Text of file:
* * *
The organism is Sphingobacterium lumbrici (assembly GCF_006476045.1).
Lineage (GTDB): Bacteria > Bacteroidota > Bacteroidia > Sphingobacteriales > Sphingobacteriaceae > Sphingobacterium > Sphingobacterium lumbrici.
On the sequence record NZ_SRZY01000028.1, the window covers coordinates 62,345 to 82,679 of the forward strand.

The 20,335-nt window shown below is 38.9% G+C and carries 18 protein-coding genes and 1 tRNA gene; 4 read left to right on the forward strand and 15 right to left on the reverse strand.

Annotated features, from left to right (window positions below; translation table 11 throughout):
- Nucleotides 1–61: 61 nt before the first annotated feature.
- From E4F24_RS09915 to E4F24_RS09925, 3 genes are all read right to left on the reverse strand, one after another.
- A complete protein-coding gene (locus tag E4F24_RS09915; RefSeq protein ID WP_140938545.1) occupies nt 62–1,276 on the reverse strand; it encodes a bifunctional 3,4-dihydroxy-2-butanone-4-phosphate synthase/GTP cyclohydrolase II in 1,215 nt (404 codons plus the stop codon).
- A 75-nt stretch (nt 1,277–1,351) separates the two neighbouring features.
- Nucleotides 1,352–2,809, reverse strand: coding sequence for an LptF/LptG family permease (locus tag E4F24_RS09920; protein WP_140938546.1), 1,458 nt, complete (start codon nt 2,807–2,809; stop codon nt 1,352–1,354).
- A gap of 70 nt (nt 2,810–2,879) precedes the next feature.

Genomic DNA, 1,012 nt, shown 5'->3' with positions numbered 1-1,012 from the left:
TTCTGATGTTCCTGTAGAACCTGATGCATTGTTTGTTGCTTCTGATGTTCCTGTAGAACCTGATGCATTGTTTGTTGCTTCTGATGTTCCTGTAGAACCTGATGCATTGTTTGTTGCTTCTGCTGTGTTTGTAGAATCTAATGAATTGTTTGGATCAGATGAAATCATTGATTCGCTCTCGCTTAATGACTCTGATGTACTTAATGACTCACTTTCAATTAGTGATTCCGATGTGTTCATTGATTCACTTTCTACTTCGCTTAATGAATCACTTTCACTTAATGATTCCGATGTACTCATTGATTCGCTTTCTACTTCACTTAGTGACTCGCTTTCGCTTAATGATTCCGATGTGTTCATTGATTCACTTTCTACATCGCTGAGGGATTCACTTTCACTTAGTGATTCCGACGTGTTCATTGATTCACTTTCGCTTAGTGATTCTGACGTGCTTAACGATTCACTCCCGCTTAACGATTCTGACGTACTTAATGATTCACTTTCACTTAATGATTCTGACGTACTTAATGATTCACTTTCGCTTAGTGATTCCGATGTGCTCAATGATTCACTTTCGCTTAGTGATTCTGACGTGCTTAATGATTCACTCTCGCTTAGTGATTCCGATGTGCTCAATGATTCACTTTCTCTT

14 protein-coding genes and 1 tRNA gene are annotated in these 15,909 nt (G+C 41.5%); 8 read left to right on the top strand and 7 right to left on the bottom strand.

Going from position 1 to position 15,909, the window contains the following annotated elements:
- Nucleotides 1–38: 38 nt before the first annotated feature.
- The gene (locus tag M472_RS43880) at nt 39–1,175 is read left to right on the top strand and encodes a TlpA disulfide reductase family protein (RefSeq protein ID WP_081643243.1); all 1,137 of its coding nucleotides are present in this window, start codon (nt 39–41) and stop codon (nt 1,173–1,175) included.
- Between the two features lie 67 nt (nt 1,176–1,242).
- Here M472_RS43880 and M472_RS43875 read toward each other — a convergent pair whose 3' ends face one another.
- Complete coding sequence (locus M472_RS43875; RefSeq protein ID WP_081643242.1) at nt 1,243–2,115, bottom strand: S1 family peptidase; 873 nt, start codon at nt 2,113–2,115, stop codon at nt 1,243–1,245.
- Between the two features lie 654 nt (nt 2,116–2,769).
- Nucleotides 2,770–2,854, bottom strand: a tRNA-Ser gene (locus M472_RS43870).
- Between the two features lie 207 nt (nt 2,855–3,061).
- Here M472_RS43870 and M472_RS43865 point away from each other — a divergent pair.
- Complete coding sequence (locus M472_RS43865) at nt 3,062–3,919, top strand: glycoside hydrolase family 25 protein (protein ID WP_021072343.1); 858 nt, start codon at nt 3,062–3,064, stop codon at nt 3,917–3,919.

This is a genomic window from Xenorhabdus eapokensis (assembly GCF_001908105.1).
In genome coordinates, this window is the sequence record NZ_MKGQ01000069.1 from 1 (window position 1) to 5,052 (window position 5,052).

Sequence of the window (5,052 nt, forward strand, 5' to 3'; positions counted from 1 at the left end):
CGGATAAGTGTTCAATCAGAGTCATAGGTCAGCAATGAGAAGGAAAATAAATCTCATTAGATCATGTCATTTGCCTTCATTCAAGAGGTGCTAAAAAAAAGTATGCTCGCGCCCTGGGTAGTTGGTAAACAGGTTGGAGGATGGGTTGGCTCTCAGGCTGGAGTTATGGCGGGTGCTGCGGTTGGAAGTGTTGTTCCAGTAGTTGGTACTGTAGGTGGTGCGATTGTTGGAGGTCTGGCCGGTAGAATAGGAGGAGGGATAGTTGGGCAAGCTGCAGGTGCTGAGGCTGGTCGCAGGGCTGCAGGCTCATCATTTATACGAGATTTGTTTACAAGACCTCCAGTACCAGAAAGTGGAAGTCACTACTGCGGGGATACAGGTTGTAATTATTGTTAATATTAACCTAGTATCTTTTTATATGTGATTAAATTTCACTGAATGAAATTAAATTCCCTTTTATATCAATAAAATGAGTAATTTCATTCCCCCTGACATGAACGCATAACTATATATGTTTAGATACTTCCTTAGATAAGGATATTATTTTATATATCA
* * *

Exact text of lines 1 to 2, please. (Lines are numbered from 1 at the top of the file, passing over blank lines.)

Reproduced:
The organism is Sphingobacterium lumbrici (assembly GCF_006476045.1).
Lineage (GTDB): Bacteria > Bacteroidota > Bacteroidia > Sphingobacteriales > Sphingobacteriaceae > Sphingobacterium > Sphingobacterium lumbrici.